The period of vibrational motions in molecules (10 – 300 femtoseconds(fs)) sets a lower limit for the time scale of chemical processes [1, 2]. Being able to measure the dynamics such chemical-bond changes provides valuable insight into the chemical mechanisms underlying molecular processes. Thanks to the advent of femtosecond lasers, these time scales are nowadays directly accessible . The Femtosecond Spectroscopy Group in the Dept. of Chemistry, at the University of Düsseldorf outline in this short note how the optical Kerr effect can be utilised to achieve high temporal resolution measurements for very short fluorescent lifetimes on these timescales.
The basic experimental process involves an ultra-short laser pulse (pump) triggering the molecular process of interest. A second pulse (probe or gate) records changes in spectroscopic or diffraction patterns induced by the pump pulse. Commonly, the pump pulse promotes the molecule into an electronically excited singlet state. Fluorescence emission is a hallmark of such an excitation . Tracing the fluorescence emission as a function of time and frequency, thus, yields information on the fate of this state. One technique to resolve the fluorescence in time and frequency makes use of the optical Kerr effect .
Principles and Realization of a Kerr Gate
On the femtosecond time scale, fluorescence spectra are often recorded by means of an optical gate (see Figure 1a). An optical gate cuts temporal slices out of the fluorescence decay and the timing of this “cutting” is controlled by a delay stage which sets the time interval, td , between excitation by the pump pulse and the gating. Repeating the experiment with different settings for delay, td , will yield the decay trace or profile. The Kerr effect is one such mechanism for implementing an optical gate (see Figure 1b).
Figure 1: a) Principle of a pump-gate/probe experiment, b) Principle of an optical Kerr gate.
In a Kerr gate, the fluorescence first passes a linear polarizer P (refer to figure 1). A second linear polarizer, the analyser A, is set perpendicular to P, hence extinguishing the transmitted emission signal. A Kerr medium (KM) is placed between the polarisers, A and P. In the normal state, it is an isotropic and transparent material which does not alter the polarization state of the transmitted light. However, when it is exposed to an optical gate pulse, an anisotropy is induced in the KM which leads to birefringence. In this state the KM alters the polarization state of the transmitted fluorescence light such that it is rotated, resulting in a portion of it being able to pass through the analyser, A. Glass plates are an example of possible Kerr media. When in the anisotropic state the system (A, P and KM) remains ‘open’ for a gating time of ~τg/√2 , where τg ≈ 50 – 100 fs is the duration of the gate pulse.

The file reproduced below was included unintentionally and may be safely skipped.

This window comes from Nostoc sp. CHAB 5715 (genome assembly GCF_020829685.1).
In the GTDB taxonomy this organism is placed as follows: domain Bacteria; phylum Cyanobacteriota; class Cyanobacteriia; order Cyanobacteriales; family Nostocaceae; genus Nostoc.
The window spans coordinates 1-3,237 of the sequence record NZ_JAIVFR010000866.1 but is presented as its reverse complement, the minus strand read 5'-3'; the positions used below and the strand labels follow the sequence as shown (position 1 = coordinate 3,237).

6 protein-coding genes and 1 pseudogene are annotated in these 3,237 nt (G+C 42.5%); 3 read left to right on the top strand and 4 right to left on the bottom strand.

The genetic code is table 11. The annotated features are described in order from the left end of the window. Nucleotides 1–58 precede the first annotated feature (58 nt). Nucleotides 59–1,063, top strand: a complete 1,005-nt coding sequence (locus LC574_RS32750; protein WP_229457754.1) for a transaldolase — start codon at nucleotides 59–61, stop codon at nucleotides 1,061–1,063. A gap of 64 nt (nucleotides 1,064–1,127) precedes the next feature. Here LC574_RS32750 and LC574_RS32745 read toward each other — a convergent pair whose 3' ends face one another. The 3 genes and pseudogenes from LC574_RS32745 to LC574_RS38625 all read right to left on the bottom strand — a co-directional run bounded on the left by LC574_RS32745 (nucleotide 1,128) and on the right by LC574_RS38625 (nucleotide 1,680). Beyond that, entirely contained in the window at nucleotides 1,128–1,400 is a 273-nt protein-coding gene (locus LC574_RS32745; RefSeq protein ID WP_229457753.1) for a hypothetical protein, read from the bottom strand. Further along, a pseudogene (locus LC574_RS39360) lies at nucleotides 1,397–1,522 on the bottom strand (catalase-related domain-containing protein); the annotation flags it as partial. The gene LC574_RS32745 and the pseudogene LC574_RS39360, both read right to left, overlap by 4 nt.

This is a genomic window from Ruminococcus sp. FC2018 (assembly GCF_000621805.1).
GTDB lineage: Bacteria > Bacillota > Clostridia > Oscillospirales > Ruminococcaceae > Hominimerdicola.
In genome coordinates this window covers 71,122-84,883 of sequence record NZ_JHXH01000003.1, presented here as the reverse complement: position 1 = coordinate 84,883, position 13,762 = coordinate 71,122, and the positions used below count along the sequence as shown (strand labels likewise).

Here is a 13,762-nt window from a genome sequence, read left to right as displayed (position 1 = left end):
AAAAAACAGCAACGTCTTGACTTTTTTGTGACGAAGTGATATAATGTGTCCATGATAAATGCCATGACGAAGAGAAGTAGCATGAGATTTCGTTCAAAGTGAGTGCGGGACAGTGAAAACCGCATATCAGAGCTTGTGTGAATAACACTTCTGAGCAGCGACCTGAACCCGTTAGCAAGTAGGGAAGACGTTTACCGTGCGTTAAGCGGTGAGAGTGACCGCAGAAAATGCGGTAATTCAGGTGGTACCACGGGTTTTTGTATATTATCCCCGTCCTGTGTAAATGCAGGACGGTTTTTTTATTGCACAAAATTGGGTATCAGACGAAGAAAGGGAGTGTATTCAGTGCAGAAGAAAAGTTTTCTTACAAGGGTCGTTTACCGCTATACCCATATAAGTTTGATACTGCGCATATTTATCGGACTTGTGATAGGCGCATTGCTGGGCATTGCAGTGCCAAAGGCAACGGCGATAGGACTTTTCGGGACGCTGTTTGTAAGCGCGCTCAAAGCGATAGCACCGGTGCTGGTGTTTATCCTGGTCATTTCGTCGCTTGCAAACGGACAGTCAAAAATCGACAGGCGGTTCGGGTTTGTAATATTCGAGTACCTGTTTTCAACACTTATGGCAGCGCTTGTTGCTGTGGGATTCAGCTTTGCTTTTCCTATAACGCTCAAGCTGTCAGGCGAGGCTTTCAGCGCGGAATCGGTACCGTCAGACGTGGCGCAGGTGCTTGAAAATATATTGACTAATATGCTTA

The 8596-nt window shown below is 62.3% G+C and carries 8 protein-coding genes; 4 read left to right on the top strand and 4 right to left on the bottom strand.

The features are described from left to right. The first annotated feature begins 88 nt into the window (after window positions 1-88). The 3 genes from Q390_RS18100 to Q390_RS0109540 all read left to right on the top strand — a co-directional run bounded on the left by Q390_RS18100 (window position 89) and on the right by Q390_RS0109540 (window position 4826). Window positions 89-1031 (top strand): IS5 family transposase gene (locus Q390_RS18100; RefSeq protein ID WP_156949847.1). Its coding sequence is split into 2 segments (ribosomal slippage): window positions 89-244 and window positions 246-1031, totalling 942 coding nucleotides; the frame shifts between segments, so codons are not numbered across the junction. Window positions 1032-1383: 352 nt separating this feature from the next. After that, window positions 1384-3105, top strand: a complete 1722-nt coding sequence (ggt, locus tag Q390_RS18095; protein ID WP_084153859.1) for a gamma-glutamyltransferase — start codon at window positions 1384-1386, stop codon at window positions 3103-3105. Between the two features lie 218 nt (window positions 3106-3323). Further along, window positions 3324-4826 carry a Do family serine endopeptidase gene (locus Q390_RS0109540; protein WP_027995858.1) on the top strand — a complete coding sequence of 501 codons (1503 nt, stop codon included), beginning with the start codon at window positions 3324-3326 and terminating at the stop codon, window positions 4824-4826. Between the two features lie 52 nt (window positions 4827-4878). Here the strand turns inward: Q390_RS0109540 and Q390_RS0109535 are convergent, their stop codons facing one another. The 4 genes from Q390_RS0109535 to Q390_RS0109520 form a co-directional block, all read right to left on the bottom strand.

Figure 2: Schematic diagram for the experimental setup utilising the optical Kerr gate for time resolution. Key features are the use of reflective objectives and wire grid polarisers.
The design of the setup is depicted in Figure 2 and is similar to the one described in reference . Pump and gate pulses are derived from a single femtosecond laser/amplifier system (Coherent Libra-HE), with a repetition rate of 1 kHz. This ensures straight forward synchronization of the pump and gate pulses. Using non-linear optics, the 800 nm light of the laser is frequency-converted to suitable wavelengths (~370 nm in this case) for the experiment. The frequency of the pump light is tuneable to match the optimum absorption of the molecules under study.
The pulses needed for gating the Kerr medium are converted to 1200 nm, thus avoiding spectral overlap with the fluorescence light from the sample. Reflective optics guide the fluorescence light from the sample towards the Kerr medium and then to the detector. Two crossed wire-grid polarizers embrace the Kerr medium. A fused silica plate acts as the Kerr medium. The design with reflective optics minimizes the dispersion or spread in arrival times for different frequency components of the fluorescence signal.
An Andor iDus, DU420A-BU, CCD detector in combination with a Shamrock, SR-303i-B, spectrograph (with 150 l/mm grating blazed at 500 nm) captures the fluorescence spectrum. The power of the pump and gate light pulses are measured by photodiodes connected to a low-noise integrator (WieserLabs, IPD4A). Monitoring of these signals allows for corrections due to variations in the light power from the laser from pulse to pulse. The integrator is synchronized using the “FIRE OUT” TTL trigger pulse from the iDus CCD camera, and the whole system is controlled by LabVIEW and the Andor Software Development Kit (Andor SDK).
Requirements for the Detection System
It is useful to estimate the number of photons expected to land on the sensor for a typical measurement and compare this with the sensitivity of the camera to assess the quality and limitations of the expected signal-to-noise (SNR).
As an exercise, the number of photons per second (flux) which will impinge on the CCD can be estimated as follows with the noted considerations: